LIBERIA: Lower House, Senate Concur On Code of Conduct

The House of Representatives Thursday concurred with the Liberian Senate on the passage the Code of Conduct Act, with adjustments.

The Representatives made the concurrence after the Joint Committees on Governance and Government Reform submitted their report on the Code of Conduct Bill to Plenary.

According to the Liberia News Agency (LINA), after period of argument, 36 voted in favor of passage of the bill, while one voted against.

 
There were 36 absentees, but the rules of the House state that 30 members form a quorum to do business.

In the report, the Joint Committees on Governance and Government Reform, however, passed the bill with some adjustments.

The adjustments include the establishment of an Ombudsman with responsibility for oversight, monitoring and evaluation of the Code of Conduct, and also to receive complaints on public officials and employees of government who violate the Code.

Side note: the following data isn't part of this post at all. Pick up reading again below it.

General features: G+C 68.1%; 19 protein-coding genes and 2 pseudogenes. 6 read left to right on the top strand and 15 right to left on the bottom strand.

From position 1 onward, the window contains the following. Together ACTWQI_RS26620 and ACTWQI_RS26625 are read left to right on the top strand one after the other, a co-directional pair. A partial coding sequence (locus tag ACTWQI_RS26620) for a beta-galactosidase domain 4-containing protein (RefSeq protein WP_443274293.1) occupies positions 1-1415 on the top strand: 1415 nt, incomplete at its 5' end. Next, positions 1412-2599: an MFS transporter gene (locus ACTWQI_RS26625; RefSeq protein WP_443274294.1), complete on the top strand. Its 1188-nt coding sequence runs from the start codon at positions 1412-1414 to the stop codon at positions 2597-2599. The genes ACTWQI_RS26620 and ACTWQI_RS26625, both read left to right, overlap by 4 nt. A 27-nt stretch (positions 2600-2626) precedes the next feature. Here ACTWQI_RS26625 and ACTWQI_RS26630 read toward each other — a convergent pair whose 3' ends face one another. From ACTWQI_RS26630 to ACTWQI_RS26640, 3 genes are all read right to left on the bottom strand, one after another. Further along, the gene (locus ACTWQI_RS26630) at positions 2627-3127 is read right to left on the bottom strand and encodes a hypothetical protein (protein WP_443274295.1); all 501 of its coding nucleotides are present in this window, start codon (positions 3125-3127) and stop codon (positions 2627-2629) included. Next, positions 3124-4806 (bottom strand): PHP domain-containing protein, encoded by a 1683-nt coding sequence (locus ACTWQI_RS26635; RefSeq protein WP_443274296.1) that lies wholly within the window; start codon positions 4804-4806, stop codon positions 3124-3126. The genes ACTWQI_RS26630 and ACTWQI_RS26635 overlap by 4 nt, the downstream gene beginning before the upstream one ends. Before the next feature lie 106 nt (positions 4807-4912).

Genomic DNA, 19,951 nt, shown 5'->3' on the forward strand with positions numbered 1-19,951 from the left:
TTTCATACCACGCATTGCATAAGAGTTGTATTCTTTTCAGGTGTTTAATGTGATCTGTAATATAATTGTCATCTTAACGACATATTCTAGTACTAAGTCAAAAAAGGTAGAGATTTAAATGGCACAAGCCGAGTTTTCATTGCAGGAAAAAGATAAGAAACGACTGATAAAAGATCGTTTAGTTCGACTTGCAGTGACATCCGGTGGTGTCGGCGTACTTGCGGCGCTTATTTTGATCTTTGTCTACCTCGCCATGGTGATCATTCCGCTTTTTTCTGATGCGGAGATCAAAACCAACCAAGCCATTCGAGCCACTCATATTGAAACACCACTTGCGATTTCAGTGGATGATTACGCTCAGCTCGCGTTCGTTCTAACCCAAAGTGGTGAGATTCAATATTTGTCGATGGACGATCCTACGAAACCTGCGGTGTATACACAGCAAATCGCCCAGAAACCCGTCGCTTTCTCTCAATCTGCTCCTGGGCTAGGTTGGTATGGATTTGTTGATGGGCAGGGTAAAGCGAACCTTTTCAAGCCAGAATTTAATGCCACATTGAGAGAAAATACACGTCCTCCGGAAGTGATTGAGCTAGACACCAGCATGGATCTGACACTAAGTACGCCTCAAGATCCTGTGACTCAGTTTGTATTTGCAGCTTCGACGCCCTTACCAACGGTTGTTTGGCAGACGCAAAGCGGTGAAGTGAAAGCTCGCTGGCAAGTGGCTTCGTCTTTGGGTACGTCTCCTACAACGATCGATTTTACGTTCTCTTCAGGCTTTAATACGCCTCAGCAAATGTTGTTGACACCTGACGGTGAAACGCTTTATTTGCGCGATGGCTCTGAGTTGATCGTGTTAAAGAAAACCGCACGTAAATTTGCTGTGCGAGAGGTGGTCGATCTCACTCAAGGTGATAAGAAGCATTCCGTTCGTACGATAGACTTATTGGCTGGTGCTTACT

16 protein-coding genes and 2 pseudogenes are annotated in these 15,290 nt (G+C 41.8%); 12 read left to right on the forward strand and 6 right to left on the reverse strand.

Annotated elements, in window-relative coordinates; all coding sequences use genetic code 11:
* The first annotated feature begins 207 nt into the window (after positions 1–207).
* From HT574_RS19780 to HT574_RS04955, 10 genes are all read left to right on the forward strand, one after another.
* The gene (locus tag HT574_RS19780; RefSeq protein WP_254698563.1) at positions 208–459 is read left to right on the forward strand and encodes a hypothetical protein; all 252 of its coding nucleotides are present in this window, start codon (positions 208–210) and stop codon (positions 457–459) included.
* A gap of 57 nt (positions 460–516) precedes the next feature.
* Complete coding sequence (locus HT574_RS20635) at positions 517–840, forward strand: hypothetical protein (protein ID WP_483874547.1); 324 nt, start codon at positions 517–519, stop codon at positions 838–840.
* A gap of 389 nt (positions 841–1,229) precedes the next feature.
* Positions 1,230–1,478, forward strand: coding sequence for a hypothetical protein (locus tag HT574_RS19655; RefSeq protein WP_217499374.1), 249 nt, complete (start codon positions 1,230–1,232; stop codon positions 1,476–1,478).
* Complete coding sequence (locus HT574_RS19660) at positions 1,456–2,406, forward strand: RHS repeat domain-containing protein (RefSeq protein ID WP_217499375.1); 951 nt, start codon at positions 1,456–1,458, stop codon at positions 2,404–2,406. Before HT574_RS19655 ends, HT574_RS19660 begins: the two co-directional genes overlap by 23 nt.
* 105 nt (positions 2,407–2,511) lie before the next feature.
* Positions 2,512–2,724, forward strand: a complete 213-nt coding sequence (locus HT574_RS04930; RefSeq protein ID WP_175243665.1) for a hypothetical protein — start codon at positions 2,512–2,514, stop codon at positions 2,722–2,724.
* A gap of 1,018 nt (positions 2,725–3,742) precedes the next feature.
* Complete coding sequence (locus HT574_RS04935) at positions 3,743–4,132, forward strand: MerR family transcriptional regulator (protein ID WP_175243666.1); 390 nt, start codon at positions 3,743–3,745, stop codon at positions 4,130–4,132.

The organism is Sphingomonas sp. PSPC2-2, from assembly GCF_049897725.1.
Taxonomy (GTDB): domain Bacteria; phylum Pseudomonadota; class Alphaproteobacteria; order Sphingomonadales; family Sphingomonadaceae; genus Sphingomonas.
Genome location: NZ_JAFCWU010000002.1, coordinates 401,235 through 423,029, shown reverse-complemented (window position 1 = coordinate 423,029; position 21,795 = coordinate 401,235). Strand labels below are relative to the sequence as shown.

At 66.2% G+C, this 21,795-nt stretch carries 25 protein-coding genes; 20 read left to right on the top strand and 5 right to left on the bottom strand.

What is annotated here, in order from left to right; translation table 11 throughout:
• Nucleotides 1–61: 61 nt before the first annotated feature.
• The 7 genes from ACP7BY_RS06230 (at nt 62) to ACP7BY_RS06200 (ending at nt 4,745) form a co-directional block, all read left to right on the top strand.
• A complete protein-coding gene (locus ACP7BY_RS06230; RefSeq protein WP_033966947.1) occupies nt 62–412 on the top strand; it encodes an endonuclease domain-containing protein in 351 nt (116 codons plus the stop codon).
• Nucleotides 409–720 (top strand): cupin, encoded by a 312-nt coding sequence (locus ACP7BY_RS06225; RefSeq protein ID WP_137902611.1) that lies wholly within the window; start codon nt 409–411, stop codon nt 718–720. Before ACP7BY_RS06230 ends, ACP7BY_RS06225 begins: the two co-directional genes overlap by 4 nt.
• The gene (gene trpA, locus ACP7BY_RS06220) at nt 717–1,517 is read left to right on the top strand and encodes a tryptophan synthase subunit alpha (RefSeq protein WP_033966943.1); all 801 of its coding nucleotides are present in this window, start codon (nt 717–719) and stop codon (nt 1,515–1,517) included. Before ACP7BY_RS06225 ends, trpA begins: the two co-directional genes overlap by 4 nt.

The Ombudsman will also submit the names of violators to the Liberia Anti-Corruption Commission (LACC), Ministry of Justice or any other relevant agency of government.

The President of Liberia shall appoint the Ombudsman, who will then be confirmed by the Liberia Senate.

Another adjustment made in the Bill states that all appointed government officials wanting to contest for elected positions in government must resign at least three years prior to the date of the election.

In the case of vacancy for an elected official, any appointee of government that offers to take up such elected position must resign three months prior to the date of the by-election.

They further indicated that assets declared to the relevant authorities within the three branches of government must be made accessible to both public employers and the general public, in accordance with the Freedom of Information Act or a court order.  

The Bill, which was submitted to the National Legislature in 2009 by the Executive Branch of government, was passed by the Liberian Senate last year and sent to the House of Representatives for concurrence.

The Code of Conduct is intended to guide the activities of government officials as a way of ensuring check and balance.

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